I like to photograph things that people don't see, or can't, or won't see. I think the job of the photographer is to reveal.
Coastal and inland wetlands are among the most valuable—and imperiled—ecosystems on the planet. They soak up and store huge amounts of atmospheric carbon in their roots and soils and oﬀer a multitude of other societal beneﬁts, like ﬂood control and migratory bird habitat. They are realms of the spirit to indigenous peoples. By saving them, we can save ourselves.
This exhibit of ﬁve Canada’s wetland systems is part of a larger international survey of important wetlands which showcases their beauty, variety and complexity. The photographer has partnered with local governments and environmental NGOs to show what determined conservation can yield as well as to raise funds for these eﬀorts.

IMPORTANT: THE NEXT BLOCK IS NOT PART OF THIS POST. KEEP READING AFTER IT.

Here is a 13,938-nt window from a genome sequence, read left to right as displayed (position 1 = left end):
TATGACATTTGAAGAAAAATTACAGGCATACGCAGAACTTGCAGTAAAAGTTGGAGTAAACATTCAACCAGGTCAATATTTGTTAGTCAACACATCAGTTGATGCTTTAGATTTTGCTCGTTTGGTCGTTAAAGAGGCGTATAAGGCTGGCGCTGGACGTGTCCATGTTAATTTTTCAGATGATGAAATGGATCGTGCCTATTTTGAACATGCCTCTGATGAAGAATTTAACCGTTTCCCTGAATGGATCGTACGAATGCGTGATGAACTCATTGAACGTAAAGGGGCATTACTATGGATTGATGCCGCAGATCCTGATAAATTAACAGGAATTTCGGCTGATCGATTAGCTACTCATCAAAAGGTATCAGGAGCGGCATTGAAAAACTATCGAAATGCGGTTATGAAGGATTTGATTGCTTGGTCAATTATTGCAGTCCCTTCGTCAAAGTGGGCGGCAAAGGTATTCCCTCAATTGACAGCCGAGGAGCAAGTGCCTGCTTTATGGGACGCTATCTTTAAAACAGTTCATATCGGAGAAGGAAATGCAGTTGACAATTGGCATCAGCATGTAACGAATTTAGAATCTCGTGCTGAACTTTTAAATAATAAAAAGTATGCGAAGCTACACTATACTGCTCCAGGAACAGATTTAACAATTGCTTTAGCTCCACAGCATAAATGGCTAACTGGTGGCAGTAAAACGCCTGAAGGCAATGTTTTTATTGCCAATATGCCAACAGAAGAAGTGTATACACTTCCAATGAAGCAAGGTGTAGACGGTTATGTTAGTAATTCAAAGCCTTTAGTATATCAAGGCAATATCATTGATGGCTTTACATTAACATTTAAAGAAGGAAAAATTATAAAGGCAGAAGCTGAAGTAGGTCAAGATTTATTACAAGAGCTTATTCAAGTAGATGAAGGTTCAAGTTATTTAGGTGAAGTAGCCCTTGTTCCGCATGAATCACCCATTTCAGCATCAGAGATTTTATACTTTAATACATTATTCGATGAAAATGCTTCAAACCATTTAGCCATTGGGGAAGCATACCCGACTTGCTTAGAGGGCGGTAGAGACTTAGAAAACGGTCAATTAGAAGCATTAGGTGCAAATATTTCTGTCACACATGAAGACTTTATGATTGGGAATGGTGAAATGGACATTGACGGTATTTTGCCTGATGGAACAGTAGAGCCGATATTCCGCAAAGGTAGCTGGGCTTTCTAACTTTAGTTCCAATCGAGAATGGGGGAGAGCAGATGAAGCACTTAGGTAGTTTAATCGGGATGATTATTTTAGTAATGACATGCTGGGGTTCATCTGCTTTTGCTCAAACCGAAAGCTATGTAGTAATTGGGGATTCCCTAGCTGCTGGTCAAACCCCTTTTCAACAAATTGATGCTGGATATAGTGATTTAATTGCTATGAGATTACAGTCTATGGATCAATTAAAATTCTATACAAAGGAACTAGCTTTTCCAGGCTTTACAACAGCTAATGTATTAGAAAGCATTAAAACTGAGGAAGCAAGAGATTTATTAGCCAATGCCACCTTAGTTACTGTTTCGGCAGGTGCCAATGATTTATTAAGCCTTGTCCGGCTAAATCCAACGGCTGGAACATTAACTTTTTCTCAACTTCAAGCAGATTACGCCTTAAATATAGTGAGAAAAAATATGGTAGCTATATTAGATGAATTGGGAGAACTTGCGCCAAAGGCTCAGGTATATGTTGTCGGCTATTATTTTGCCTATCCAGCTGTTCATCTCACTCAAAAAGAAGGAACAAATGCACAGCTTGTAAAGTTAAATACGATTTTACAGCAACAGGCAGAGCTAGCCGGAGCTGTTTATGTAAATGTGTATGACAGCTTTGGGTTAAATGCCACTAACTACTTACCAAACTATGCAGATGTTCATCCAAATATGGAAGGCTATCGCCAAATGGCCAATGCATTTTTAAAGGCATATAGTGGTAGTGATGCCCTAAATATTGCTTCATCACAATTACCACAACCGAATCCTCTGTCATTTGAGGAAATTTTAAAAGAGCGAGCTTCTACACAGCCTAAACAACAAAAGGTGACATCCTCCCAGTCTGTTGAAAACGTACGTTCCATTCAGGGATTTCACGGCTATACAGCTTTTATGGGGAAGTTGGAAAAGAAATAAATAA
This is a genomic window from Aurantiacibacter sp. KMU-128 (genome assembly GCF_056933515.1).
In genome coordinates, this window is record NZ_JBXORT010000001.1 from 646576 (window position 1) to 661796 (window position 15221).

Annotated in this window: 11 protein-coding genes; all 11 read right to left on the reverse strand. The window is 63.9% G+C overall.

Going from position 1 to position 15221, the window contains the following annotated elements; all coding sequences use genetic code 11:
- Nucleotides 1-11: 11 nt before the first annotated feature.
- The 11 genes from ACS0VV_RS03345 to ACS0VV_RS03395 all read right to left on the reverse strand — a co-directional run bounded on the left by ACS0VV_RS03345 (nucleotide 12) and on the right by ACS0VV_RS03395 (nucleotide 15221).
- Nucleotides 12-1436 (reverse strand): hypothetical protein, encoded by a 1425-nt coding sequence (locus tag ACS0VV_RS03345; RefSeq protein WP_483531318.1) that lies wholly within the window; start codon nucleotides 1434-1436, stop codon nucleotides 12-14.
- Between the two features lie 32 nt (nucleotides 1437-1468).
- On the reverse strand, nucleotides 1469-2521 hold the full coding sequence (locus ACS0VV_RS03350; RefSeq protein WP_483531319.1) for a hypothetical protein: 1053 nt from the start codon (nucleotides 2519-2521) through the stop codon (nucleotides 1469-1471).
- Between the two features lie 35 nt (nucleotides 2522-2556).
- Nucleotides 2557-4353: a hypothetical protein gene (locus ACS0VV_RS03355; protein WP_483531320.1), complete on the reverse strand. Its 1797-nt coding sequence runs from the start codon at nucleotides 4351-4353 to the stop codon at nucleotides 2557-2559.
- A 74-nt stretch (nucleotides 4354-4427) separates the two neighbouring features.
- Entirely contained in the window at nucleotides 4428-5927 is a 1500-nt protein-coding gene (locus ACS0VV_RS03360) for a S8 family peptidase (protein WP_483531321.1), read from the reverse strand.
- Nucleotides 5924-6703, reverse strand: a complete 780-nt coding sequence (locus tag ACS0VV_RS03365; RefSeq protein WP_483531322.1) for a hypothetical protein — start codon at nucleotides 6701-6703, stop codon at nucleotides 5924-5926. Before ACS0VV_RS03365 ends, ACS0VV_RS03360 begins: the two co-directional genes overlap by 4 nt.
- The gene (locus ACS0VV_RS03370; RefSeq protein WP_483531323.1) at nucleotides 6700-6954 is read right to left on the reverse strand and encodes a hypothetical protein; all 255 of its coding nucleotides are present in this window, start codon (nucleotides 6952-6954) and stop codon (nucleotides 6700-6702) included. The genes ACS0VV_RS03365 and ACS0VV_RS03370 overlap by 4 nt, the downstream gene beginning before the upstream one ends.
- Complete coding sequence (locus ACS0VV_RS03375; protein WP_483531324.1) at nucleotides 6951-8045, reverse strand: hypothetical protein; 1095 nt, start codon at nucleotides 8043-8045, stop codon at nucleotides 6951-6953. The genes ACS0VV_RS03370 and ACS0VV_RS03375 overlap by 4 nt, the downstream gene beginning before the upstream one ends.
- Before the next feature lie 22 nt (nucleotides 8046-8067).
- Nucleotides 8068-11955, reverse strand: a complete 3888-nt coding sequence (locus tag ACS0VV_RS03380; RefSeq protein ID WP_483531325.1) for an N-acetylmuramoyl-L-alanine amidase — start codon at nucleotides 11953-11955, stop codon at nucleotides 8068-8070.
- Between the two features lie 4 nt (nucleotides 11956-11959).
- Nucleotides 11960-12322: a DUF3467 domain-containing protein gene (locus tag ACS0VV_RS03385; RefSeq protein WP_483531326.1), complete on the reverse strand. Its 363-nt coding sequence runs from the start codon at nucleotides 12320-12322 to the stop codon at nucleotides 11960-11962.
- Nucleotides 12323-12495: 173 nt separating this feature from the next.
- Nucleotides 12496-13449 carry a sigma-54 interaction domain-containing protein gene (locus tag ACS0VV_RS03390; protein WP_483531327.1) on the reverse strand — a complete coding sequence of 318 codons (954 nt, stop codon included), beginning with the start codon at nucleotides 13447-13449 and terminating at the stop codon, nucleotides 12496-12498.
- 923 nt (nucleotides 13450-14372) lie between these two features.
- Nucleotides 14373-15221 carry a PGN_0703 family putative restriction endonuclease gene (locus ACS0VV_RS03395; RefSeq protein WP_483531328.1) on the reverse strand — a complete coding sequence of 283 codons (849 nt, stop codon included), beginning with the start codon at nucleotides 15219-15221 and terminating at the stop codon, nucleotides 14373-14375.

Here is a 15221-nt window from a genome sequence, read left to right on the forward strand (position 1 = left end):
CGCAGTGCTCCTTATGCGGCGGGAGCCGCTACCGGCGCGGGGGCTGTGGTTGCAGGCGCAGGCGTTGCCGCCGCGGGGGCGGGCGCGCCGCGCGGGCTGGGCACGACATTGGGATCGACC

This exhibit features images from five important wetland systems across Canada, including the Ramsar Convention designated Fraser River Delta, B.C.; Minesing Wetlands, Ontario; and Grand Codory Estuary, Newfoundland and Labrador. Toronto’s Leslie Street Spit and the Lower Oxtongue River Delta in Ontario are also included as exemplary case studies of wetland creation and conservation.
An environmental leader most of his life, the photographer's 15-year body of work addresses the impact of climate change on wilderness landscapes and the villages that rely on them, including Paciﬁc atolls and the Arctic. His images have been exhibited across Canada, the U.S., and the U.K., including the V&A Museum in London.
Learn more about Philip and his work on his website.